This country-specific Q&A provides an overview to Fintech law in Malta.

It will cover open banking, regulation of data, cryptocurrencies, blockchain, AI and insurtech.

This Q&A is part of the global guide to Fintech. For a full list of jurisdictional Q&As visit

1. What are the sources of payments law in your jurisdiction

One of the main laws regulating payments in Malta is the Financial Institutions Act (Chapter 376) ('FIA') which is the key act transposing the EU Payment Services Directive (Directive 2007/64/EC) ('PSD') This Act is complemented with subsidiary legislation, particularly the Credit Institutions and Financial Institutions (Payment Accounts) Regulations, as well as a suite of Financial Institutions Rules issued by the Maltese financial services regulator, the Malta Financial Services Authority (the 'MFSA'). The enactment of the FIA resulted in the introduction of payment institutions being regulated under Maltese Law under the supervision of the MFSA. The revised EU Payment Services Directive 2015/2366 ('PSD2') has been partially transposed into Maltese law through Directive No. 1, issued under the Central Bank Act (Chapter 204). The Banking Act (Chapter 371), which provides the legislative framework for credit institutions, cross-refers to the provisions of the FIA as the applicable law of the payment services provided by banks. Furthermore, the Civil Code of Malta (Chapter 16) regulates the private and civil law aspects relating to payments.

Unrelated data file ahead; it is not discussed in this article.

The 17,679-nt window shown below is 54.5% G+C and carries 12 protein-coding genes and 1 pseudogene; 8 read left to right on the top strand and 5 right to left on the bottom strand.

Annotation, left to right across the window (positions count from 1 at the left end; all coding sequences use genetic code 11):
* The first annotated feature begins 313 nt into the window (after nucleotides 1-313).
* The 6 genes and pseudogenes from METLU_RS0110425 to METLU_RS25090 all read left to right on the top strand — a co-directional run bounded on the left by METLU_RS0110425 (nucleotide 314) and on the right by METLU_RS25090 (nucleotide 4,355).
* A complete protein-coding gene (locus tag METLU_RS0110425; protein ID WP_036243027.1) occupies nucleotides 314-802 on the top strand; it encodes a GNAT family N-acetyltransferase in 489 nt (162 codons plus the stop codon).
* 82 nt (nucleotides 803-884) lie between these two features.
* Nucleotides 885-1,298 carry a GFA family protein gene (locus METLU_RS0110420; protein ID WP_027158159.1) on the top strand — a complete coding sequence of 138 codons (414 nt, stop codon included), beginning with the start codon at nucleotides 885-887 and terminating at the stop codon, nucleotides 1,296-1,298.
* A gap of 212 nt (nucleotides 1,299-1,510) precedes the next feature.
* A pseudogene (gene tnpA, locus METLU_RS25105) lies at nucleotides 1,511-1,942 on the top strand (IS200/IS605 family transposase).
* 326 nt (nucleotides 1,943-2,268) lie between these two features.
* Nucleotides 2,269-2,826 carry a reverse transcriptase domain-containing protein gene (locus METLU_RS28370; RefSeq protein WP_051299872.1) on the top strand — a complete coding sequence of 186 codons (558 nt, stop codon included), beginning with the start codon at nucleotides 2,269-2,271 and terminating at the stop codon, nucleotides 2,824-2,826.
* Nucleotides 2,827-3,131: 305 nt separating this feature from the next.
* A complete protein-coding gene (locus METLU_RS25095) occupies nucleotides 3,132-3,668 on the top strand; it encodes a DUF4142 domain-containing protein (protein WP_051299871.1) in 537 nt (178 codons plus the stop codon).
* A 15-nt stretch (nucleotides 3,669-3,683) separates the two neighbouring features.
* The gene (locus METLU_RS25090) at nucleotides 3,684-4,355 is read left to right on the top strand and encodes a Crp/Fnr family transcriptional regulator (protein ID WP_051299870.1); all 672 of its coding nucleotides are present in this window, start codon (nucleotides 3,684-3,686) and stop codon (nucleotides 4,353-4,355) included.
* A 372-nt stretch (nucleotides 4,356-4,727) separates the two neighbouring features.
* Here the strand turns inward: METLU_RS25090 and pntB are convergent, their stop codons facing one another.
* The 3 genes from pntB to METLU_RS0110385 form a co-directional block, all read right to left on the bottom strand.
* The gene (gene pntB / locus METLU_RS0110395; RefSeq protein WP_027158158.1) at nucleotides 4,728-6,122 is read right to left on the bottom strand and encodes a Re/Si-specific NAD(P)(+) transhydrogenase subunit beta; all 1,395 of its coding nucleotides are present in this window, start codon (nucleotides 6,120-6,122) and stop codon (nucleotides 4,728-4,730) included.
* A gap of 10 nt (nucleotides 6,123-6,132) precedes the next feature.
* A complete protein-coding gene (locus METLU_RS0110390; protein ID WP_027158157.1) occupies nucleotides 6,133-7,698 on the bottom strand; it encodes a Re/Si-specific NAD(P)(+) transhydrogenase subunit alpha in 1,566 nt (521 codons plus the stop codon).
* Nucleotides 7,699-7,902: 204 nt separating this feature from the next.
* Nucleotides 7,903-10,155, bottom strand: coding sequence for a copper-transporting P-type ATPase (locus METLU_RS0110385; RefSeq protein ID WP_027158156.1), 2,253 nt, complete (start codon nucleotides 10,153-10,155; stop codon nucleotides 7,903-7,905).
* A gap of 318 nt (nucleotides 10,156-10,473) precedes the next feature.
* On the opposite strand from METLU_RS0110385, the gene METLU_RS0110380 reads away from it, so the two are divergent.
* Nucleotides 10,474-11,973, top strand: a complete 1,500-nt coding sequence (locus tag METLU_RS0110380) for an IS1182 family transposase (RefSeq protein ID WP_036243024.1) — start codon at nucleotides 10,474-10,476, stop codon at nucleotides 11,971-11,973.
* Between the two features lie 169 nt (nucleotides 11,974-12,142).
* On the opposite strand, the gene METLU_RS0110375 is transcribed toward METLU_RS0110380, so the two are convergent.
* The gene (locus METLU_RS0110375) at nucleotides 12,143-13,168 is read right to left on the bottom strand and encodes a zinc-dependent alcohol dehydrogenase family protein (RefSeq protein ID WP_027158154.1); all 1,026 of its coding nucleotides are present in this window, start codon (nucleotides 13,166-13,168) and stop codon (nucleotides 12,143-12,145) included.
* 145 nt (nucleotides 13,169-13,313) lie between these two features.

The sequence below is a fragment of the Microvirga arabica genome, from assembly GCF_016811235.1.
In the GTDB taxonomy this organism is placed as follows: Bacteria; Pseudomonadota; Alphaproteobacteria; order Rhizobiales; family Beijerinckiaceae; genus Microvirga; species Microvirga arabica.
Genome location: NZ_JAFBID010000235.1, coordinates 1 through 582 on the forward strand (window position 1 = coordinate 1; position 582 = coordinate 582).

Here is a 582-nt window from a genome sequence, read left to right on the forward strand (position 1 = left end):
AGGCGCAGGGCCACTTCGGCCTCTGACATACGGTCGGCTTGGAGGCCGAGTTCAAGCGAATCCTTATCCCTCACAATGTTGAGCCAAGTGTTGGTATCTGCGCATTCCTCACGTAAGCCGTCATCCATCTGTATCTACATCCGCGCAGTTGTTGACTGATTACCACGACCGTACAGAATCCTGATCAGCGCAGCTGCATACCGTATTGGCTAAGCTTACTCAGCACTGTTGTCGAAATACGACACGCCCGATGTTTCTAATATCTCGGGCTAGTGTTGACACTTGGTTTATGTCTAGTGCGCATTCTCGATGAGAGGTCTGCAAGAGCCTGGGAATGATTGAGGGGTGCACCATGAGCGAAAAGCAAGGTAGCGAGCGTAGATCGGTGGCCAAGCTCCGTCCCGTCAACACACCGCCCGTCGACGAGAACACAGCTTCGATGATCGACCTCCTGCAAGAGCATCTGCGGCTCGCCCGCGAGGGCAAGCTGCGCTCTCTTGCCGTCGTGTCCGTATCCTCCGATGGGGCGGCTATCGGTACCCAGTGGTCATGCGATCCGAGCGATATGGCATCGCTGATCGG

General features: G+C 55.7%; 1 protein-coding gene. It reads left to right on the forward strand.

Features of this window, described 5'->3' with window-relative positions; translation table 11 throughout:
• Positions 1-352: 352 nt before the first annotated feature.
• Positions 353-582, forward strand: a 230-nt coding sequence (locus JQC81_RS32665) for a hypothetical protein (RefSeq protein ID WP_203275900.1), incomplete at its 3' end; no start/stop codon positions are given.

2. Can payment services be provided by non-banks, and if so on what conditions?

Yes - Payment services may be provided by standalone service providers commonly known as 'payment institutions', which are regulated entities under the Second Schedule to the FIA. Payment institutions are defined as companies which have obtained a licence under the FIA or that hold an equivalent authorisation in another country in terms of PSD, to provide and execute payment services. Once authorised, these entities may engage in activities such as providing services enabling cash to be placed on a payment account, as well as all the operations required for operating a payment account, execution of payment transactions, issuing and/or acquiring of payment instruments as well as money remittance.

Application and ongoing obligations for authorised payment institutions include:

  1. the submission of an application for authorisation and the required documentation;
  2. capital holding requirements, which may range from EUR 25,000 to EUR 125,000 depending on the type of payment services being provided;
  3. at least 2 individuals must effectively direct the licensed entity's business in Malta;
  4. all qualifying shareholders, controllers and all persons effectively directing the business are to be suitable persons to ensure the sound and prudent management of the business. Besides not being allowed to receive deposits or other repayable funds from the public, payment institutions must only use funds to provide payment services.